Its been some years that we rarely hear about a Hurst shifter, in contrast to back in the day when Hurst shifters were almost a required option on any car with a manual transmission. Most enthusiasts express their preference for a manual transmission, the shifter has become a non issue, except for short throw mechanisms.
What was the deal with Hurst shifters back in the day?
As 4 speed manual transmissions became popular during the days of muscle/pony cars in many instances these cars were ideal to drag race, one of the reason we often see small block cars with 3.73 or 4.10 ratios, and big block cars with 3.23 or 3.73 ratios.
Yes the hard core drag individuals would run a 4.10 with a big block, or a 4.56 with a small block.
The 4 speeds of the time had a 2.56 or 2.20 first gear as an example, with an exterior (outside the transmission) shift mechanism comprised of the shifter and the shift rods.
A small block with a 4.56 (serious drag racing) and a 2.56 first gear had a total reduction of 11.67 to 1 as you can imagine 1st gear was over very quickly, requiring a lighning fast 1-2 shift to keep the acceleration and momentum going.
With such a gear combination in a drag race application a scattershield was a useful safety feature, especially when folks saw first hand the results of a missed shift, resulting in a clutch and often engine explosion. The classic "Missed a shift and grenaded the clutch and engine".
The other practice was to power shift, which implied barely lifting of the accelerator while shifting...yes transmissions were modified (the synchronisers) to facilitate power shifting.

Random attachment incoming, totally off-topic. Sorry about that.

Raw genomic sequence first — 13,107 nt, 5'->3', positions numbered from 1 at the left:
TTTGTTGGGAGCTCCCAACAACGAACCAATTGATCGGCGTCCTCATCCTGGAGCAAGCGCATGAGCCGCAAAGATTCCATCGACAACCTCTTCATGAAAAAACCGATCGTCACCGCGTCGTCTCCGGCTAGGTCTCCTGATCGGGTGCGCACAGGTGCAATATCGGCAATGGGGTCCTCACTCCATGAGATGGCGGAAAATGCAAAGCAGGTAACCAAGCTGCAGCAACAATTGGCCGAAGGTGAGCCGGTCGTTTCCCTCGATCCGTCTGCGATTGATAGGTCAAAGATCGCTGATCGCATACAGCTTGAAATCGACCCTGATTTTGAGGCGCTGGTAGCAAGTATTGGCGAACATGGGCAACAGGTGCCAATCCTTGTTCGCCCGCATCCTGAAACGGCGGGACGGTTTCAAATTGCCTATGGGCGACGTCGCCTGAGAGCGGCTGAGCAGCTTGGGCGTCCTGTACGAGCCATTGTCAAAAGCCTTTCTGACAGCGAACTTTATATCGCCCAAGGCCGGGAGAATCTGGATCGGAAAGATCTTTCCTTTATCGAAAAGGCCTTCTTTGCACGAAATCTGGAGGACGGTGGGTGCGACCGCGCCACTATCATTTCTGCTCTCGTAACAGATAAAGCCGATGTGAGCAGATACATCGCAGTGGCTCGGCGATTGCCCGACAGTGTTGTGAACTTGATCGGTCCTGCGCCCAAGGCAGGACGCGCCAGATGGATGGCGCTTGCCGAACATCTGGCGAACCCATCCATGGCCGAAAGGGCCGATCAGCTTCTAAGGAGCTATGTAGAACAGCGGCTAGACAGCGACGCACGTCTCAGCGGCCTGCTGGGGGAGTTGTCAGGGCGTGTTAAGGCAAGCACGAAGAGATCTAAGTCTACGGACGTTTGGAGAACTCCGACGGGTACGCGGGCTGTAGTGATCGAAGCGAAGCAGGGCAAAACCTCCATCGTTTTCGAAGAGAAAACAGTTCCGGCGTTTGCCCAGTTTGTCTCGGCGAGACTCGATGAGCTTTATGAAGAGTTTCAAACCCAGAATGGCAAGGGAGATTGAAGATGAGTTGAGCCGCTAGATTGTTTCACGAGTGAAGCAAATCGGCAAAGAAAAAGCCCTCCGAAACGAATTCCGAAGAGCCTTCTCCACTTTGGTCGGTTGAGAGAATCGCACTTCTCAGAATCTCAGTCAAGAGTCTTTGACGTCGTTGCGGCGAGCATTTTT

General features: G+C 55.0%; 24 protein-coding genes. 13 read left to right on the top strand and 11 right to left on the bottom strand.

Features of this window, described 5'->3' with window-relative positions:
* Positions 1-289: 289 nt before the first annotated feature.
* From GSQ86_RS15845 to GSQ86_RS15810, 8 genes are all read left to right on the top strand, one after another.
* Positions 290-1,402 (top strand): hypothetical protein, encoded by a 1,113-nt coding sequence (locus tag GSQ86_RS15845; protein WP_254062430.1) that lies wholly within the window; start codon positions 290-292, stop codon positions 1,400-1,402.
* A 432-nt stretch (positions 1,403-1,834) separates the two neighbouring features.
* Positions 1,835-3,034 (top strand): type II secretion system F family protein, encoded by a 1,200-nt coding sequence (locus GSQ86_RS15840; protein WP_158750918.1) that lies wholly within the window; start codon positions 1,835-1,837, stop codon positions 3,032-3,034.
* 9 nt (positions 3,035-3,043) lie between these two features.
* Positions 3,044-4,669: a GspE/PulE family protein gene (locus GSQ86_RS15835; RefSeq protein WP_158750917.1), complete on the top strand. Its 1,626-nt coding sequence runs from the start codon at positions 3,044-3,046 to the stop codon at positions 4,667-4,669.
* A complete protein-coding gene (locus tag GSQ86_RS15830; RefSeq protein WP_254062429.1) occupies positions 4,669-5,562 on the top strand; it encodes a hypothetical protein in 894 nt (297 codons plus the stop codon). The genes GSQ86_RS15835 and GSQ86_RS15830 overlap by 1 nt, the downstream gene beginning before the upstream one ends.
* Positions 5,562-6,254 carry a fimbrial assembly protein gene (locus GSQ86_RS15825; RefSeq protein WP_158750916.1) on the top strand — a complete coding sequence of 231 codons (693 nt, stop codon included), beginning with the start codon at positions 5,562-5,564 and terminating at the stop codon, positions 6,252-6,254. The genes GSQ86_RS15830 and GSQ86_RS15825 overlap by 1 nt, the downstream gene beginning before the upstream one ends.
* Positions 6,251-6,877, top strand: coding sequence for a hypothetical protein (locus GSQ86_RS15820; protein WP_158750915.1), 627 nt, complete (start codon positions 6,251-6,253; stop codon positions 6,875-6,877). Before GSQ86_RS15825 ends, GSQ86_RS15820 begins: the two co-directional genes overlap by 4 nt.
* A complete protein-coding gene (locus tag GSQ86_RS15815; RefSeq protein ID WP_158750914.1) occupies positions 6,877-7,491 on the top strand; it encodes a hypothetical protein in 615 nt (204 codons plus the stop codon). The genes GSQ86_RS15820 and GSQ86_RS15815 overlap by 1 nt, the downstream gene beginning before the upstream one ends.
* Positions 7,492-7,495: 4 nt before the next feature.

The factory shifters were ideal to shift gears in a normnal / delicate fashion, and could not tolerate the demands of shifting under drag racing conditions.
Enter Hurst with shifters that were "substantial" compared to factory shifters, with huge shift rods, and the Competition Plus which was intended for drag racing had the protruding stop bolts to literally stop the shifter from going further in its travel.
The 1-2 shift was lighting quick, and easy since it was straight back, the stop bolt would facilitate applying force to the shifter. The 2-3 shift was/is more challenging it involved more travel, and easier to miss.
The shift lever was long since the majority of drag racing cars had bench seats, which also involved increased travel for the 2-3 shift.
Hurst back in the day established a reputation as the shifter for a drag racing application. Yes...Hurst shifters still exist today.
Informative video of the earlier days of drag racing when factory stock cars (really!) were becoming popular. A glimpse of Bill Jenkins shifting a Hurst with a T Handle.
The mentions of Sox and Martin...the synchronisers on their transmissions were polished, no need to engage the synchro...obvious that all drag racing 4 speeds of the day were finely tuned and blueprinted for drag racing.
The ambition of every Canadian to have a vehicle that transcends winter, must have caught on at Ferrari, snow, rain, sleet.....
Oh...the entire 2011 production of 800 FF is sold out.
The workings of the all wheel drive system...